No Obama steam, Gallup's generic congressional poll finds; Republican lead holding strong 15 days out
Despite optimistic talk and President Obama's nearly constant transcontinental campaign carbon footprint, a new Gallup Poll today finds Republicans holding a strong lead in the generic congressional poll among registered voters or likely voters, in big ballot turnouts and lesser ones for the Nov. 2 voting.
With but two weeks left before Obama's first midterm verdict, for the third straight week the Gallup Poll finds registered voters choosing the GOP over the Democrats, 48% to 43%. Among the now more important category of likely voters, Republicans have built a lead ranging from 11 points to 17 points.
According to Gallup, the wide disparity in the findings indicates Nancy Pelosi's days as House speaker are numbered, indicating a likely turnover of control to Republicans, at....
Some polls indicate the party's gain may be more like 55. The largest turnaround in U.S. history occurred in 1894 during the Cleveland administration when Republicans gained 130 out of a then-total 357 House seats.
The president and his Delaware sidekick have taken to the road, separately and together, in an effort to rouse Democrats, who are dispirited and less motivated to bother voting, according to polls, which Republicans have led for months.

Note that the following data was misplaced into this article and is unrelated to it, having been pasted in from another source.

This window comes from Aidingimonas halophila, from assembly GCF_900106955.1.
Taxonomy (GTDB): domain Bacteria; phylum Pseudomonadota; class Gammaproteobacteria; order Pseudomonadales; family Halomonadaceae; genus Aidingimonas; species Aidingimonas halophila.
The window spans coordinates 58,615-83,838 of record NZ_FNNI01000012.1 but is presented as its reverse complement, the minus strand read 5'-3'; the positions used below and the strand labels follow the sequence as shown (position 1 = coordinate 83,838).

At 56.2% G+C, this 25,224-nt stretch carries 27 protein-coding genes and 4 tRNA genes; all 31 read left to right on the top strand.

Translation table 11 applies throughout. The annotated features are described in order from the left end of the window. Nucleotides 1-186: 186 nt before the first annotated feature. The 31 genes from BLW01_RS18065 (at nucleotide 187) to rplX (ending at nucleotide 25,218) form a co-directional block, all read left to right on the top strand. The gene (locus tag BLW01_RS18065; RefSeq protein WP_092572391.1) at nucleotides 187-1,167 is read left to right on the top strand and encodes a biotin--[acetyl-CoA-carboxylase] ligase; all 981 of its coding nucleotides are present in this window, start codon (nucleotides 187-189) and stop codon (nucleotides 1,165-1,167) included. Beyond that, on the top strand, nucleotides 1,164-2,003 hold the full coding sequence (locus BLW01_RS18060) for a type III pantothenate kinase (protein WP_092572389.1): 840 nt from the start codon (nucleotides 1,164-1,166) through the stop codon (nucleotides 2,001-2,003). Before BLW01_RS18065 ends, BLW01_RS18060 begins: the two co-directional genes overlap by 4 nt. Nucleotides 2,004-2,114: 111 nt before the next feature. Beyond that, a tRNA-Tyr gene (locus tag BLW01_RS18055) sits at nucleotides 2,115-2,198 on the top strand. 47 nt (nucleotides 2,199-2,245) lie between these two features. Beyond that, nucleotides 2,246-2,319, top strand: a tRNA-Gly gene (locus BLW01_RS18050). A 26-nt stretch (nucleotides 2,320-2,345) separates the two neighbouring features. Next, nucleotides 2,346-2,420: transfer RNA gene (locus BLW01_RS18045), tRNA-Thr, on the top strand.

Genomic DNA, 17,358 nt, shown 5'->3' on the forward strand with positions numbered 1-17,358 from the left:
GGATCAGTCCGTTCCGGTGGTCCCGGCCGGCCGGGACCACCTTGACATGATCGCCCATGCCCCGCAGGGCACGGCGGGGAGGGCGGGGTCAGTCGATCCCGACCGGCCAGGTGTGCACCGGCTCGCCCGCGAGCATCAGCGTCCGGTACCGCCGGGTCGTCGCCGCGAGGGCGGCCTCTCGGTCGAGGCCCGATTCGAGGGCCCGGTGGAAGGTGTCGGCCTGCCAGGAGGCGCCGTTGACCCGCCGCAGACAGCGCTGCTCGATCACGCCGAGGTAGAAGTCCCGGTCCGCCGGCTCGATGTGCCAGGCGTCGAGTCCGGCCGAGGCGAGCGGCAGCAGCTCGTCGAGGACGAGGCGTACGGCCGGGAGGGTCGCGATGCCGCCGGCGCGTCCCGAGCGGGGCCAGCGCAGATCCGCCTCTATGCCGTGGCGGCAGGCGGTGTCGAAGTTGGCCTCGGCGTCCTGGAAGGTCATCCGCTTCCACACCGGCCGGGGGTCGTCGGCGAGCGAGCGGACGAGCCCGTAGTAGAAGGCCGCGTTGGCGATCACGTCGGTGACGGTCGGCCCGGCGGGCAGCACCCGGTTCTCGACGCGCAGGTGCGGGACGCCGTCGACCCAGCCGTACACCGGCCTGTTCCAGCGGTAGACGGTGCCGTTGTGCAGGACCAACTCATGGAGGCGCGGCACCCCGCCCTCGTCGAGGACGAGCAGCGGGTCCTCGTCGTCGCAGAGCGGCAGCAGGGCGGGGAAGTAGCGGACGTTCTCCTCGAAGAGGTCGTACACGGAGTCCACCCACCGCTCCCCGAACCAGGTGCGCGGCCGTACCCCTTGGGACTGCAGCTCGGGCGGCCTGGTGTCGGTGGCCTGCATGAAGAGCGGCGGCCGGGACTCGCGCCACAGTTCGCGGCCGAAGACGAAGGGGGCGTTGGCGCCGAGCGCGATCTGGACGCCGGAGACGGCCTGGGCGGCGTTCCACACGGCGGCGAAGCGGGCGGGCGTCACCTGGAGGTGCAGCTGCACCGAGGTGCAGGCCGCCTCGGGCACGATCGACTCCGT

Obama plans a multistate swing out west this month to help Nevada's Harry Reid, California's Barbara Boxer and Washington's Patty Murray, all embattled incumbent Democratic senators.
In recent days Obama has traveled to Delaware to help Chris Coons, who's supposed to be annihilating Republican Senate candidate Christine O'Donnell, to Cleveland and Columbus for Gov. Ted Strickland and House candidates and to Boston for incumbent Gov. Deval Patrick. There, an angry Obama encountered hecklers over his gay rights actions, or lack of same (see photo above).
He's already been to Pennsylvania to help Joe Sestak, who beat Arlen Specter in the primaries but now trails the GOP's Pat Toomey, and to Florida where Democrat Kendrick Meek trails both independent Charlie Crist and Republican Marco Rubio in the open Senate race.
The encouraging Nov. 2 outlook for Republicans is a rare perfect storm of events: a president's first midterm election, always tough except for George W. Bush, combined with a stubbornly sour economy and unemployment rate despite promises to the contrary, and recent Democrat successes, which gave them whopping congressional majorities.
Now, those several dozen Democrats who won marginal districts in 2006 and 2008 have supported unpopular Obama legislation and face extinction; many have taken to running against the president, his policies and even Pelosi.
Can Democrats still salvage the election? Gallup's historical numbers indicate they might reduce their losses but not eliminate them. In 2006, a 23-point Democrat generic congressional lead in early October dwindled by election day to 11- and 7-point leads among registered and likely voters. But the party still won back both houses.
In 1994 in Bill Clinton's first midterm elections, when the GOP seized control of both houses for the first time in four decades, Republicans led among registered by three points and by 12 points among likely voters in mid-October. On election day, the parties were tied among the registered and the GOP led by seven among likely voters. But both houses still flipped.
-- Andrew Malcolm
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Photos: J. Scott Applewhite / Associated Press (Obama responds to hecklers at a Boston Democratic political rally 10-16-10, top, and stresses a point, bottom).